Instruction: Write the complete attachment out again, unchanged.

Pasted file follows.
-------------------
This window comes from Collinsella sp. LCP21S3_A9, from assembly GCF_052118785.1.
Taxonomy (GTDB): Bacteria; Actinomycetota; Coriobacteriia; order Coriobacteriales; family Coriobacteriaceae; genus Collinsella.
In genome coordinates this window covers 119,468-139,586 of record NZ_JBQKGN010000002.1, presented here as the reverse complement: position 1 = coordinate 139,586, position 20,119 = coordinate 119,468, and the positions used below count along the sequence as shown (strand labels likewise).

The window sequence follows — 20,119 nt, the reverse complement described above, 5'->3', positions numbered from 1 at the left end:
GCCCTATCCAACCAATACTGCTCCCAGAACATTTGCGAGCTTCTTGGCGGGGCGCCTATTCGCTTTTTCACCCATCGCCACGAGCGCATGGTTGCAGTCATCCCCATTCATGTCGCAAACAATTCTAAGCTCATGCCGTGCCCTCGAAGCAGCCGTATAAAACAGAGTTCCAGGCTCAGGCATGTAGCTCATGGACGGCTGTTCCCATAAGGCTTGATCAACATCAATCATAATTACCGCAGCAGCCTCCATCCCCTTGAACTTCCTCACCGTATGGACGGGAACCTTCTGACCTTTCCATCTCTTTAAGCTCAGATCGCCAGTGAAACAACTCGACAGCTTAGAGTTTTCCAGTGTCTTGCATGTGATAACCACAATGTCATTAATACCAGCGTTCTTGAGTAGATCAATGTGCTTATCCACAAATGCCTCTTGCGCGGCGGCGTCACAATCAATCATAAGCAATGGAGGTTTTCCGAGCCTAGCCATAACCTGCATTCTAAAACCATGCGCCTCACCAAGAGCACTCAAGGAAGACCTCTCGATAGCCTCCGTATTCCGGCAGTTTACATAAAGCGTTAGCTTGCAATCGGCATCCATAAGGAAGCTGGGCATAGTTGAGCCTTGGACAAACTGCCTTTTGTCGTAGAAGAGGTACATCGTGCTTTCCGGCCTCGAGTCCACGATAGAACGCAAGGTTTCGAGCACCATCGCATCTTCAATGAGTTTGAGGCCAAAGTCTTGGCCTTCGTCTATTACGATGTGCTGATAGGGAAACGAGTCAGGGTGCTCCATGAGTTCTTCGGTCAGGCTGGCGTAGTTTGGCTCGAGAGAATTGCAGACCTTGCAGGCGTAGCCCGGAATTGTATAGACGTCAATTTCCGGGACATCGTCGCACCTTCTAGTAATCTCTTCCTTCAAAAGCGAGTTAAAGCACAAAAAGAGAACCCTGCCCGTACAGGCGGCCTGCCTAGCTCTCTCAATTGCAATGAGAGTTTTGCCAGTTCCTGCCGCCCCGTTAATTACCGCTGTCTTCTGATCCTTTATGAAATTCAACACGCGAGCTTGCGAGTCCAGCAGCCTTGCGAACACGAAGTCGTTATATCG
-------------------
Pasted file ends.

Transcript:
This window comes from Collinsella sp. LCP21S3_A9, from assembly GCF_052118785.1.
Taxonomy (GTDB): Bacteria; Actinomycetota; Coriobacteriia; order Coriobacteriales; family Coriobacteriaceae; genus Collinsella.
In genome coordinates this window covers 119,468-139,586 of record NZ_JBQKGN010000002.1, presented here as the reverse complement: position 1 = coordinate 139,586, position 20,119 = coordinate 119,468, and the positions used below count along the sequence as shown (strand labels likewise).

The window sequence follows — 20,119 nt, the reverse complement described above, 5'->3', positions numbered from 1 at the left end:
GCCCTATCCAACCAATACTGCTCCCAGAACATTTGCGAGCTTCTTGGCGGGGCGCCTATTCGCTTTTTCACCCATCGCCACGAGCGCATGGTTGCAGTCATCCCCATTCATGTCGCAAACAATTCTAAGCTCATGCCGTGCCCTCGAAGCAGCCGTATAAAACAGAGTTCCAGGCTCAGGCATGTAGCTCATGGACGGCTGTTCCCATAAGGCTTGATCAACATCAATCATAATTACCGCAGCAGCCTCCATCCCCTTGAACTTCCTCACCGTATGGACGGGAACCTTCTGACCTTTCCATCTCTTTAAGCTCAGATCGCCAGTGAAACAACTCGACAGCTTAGAGTTTTCCAGTGTCTTGCATGTGATAACCACAATGTCATTAATACCAGCGTTCTTGAGTAGATCAATGTGCTTATCCACAAATGCCTCTTGCGCGGCGGCGTCACAATCAATCATAAGCAATGGAGGTTTTCCGAGCCTAGCCATAACCTGCATTCTAAAACCATGCGCCTCACCAAGAGCACTCAAGGAAGACCTCTCGATAGCCTCCGTATTCCGGCAGTTTACATAAAGCGTTAGCTTGCAATCGGCATCCATAAGGAAGCTGGGCATAGTTGAGCCTTGGACAAACTGCCTTTTGTCGTAGAAGAGGTACATCGTGCTTTCCGGCCTCGAGTCCACGATAGAACGCAAGGTTTCGAGCACCATCGCATCTTCAATGAGTTTGAGGCCAAAGTCTTGGCCTTCGTCTATTACGATGTGCTGATAGGGAAACGAGTCAGGGTGCTCCATGAGTTCTTCGGTCAGGCTGGCGTAGTTTGGCTCGAGAGAATTGCAGACCTTGCAGGCGTAGCCCGGAATTGTATAGACGTCAATTTCCGGGACATCGTCGCACCTTCTAGTAATCTCTTCCTTCAAAAGCGAGTTAAAGCACAAAAAGAGAACCCTGCCCGTACAGGCGGCCTGCCTAGCTCTCTCAATTGCAATGAGAGTTTTGCCAGTTCCTGCCGCCCCGTTAATTACCGCTGTCTTCTGATCCTTTATGAAATTCAACACGCGAGCTTGCGAGTCCAGCAGCCTTGCGAACACGAAGTCGTTATATCG